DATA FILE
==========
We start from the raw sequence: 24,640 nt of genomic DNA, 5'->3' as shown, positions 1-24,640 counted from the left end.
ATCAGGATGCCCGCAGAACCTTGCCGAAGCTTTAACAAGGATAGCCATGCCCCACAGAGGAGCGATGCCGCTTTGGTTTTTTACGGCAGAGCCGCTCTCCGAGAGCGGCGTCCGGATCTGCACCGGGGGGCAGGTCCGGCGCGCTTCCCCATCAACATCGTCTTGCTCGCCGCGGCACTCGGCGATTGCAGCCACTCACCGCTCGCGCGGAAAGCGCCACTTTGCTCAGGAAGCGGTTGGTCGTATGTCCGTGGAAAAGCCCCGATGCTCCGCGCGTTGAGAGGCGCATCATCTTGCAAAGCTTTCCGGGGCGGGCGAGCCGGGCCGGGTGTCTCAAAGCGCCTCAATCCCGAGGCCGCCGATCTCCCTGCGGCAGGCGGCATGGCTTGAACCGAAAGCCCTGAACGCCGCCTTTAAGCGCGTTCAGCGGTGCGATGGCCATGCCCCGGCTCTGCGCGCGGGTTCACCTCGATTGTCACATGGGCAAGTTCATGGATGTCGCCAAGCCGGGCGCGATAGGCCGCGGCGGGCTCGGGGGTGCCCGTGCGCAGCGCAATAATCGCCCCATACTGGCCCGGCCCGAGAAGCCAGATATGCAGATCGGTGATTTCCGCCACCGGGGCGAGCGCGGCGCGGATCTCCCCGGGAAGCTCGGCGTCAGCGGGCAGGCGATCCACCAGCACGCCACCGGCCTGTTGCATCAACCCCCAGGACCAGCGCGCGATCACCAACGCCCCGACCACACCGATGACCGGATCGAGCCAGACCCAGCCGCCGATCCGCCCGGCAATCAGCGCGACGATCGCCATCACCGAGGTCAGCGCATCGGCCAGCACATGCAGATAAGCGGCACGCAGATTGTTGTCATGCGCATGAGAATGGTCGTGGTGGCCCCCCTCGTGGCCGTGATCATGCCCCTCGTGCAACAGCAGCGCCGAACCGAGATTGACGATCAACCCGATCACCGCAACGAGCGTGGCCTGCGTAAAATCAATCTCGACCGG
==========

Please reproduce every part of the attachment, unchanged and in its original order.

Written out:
We start from the raw sequence: 24,640 nt of genomic DNA, 5'->3' as shown, positions 1-24,640 counted from the left end.
ATCAGGATGCCCGCAGAACCTTGCCGAAGCTTTAACAAGGATAGCCATGCCCCACAGAGGAGCGATGCCGCTTTGGTTTTTTACGGCAGAGCCGCTCTCCGAGAGCGGCGTCCGGATCTGCACCGGGGGGCAGGTCCGGCGCGCTTCCCCATCAACATCGTCTTGCTCGCCGCGGCACTCGGCGATTGCAGCCACTCACCGCTCGCGCGGAAAGCGCCACTTTGCTCAGGAAGCGGTTGGTCGTATGTCCGTGGAAAAGCCCCGATGCTCCGCGCGTTGAGAGGCGCATCATCTTGCAAAGCTTTCCGGGGCGGGCGAGCCGGGCCGGGTGTCTCAAAGCGCCTCAATCCCGAGGCCGCCGATCTCCCTGCGGCAGGCGGCATGGCTTGAACCGAAAGCCCTGAACGCCGCCTTTAAGCGCGTTCAGCGGTGCGATGGCCATGCCCCGGCTCTGCGCGCGGGTTCACCTCGATTGTCACATGGGCAAGTTCATGGATGTCGCCAAGCCGGGCGCGATAGGCCGCGGCGGGCTCGGGGGTGCCCGTGCGCAGCGCAATAATCGCCCCATACTGGCCCGGCCCGAGAAGCCAGATATGCAGATCGGTGATTTCCGCCACCGGGGCGAGCGCGGCGCGGATCTCCCCGGGAAGCTCGGCGTCAGCGGGCAGGCGATCCACCAGCACGCCACCGGCCTGTTGCATCAACCCCCAGGACCAGCGCGCGATCACCAACGCCCCGACCACACCGATGACCGGATCGAGCCAGACCCAGCCGCCGATCCGCCCGGCAATCAGCGCGACGATCGCCATCACCGAGGTCAGCGCATCGGCCAGCACATGCAGATAAGCGGCACGCAGATTGTTGTCATGCGCATGAGAATGGTCGTGGTGGCCCCCCTCGTGGCCGTGATCATGCCCCTCGTGCAACAGCAGCGCCGAACCGAGATTGACGATCAACCCGATCACCGCAACGAGCGTGGCCTGCGTAAAATCAATCTCGACCGG